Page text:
• One can be¬†a mardy cow
  • One can be¬†in a mardy
  • And no one would want you to¬†have a mardy on them

The word stroppy is similar, but having a mardy has more of a whine to it that having a strop, which is more sulky. Mardies tend to not cause a scene like tantrums do.

Like most children, I grew up with Disney films and that’s probably one of the reasons no one is using Ursula as much as she could be. A point raised on Nameberry via Twitter this week was nicknames for Ursula. My suggestions were:

Ola, Sue, Lou, Lua, Lulu, Sully, Roo, Suri and Sally.

I daresay you’d be able to come up with more, though, since Twitter limited me with it’s word count.

Now, time to change the theme dramatically. Today officially marks 30 days to my birthday, and I seriously considered incorporating a countdown into my daily posts for it (yes, still young enough to get excited about it!), but in the end I decided against it as it may cause confusion with Christmas. At which point Elea jumped in and kick started her own Christmas countdown on her blog.

Speaking of Christmas, we’ve being doing a lot of carveries at work of late. No one wants three course meals anymore, they all want carveries which is great because I don’t have to carry really hot¬†plates of food to them, they come to us for the food. Not that this helped since¬†this week I burnt¬†the back of my¬†wrist at work¬†every so slightly on a lamp, to the extent that it simply looks like an inch-length cut rather than a burn. But what this hugely traumatic experience for me has me thinking about Br√Ľl√©. BROO-lay. It may be a little too French with all the accents kicking off, much like J√©r√īme, and in fairness it is the French word for burnt. Speaking of French words, another list of them turned up on the newly established Name Soir√©e blog. French slang of the day is le boum, which means party, much like le soir√©e does.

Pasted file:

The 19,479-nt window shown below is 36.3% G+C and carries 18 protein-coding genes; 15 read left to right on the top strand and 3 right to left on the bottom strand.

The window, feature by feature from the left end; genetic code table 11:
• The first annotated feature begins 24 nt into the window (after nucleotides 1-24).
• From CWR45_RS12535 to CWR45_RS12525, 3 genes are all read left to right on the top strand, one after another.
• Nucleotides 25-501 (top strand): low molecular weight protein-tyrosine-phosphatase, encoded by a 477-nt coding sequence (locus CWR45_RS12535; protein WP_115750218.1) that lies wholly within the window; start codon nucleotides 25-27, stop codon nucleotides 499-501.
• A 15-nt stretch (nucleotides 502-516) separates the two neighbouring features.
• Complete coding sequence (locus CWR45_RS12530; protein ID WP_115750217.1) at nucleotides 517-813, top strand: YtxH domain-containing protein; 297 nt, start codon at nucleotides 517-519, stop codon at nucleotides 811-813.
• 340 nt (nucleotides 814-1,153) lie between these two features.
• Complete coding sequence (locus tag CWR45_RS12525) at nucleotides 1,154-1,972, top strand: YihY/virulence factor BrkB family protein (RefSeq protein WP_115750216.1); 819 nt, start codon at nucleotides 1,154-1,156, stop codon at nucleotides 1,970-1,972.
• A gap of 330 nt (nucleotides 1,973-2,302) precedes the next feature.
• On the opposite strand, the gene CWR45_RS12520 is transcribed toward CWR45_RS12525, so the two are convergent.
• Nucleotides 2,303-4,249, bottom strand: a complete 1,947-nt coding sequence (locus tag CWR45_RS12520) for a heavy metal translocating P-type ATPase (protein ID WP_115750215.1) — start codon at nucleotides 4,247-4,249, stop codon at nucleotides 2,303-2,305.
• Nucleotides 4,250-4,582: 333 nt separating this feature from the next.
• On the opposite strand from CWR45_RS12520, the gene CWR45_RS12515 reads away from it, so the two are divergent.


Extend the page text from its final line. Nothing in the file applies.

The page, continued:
New blogs are great, but what’s even better is when abandonned ones gets a rebirth. You may have noticed that I now have a blogroll dedicated to listing ‘dead’¬†name blogs, of which¬†Chelsea¬†from The Name Agender was on until he reappeared this week (huzzah!), and has already kickstarted two new discussions into names and their genders which I will at some point get a chance to comment on:

Red and Ginger: What makes one colour masculine and the other feminine?

Did Dakota Fanning kill Dakota for boys?

Another discussion point that was lightly touched upon by Anna recently, was the subject of teen baby-naming. I don’t think I¬†got around to commenting (apologies Anna!), but I do¬†have a nugget to say on the matter. Whilst I have no intention of growing aliens in my tummy just yet, I am a teen.

Does it upset me that my peers are naming their offspring things like Miilah and giving us all a bad name?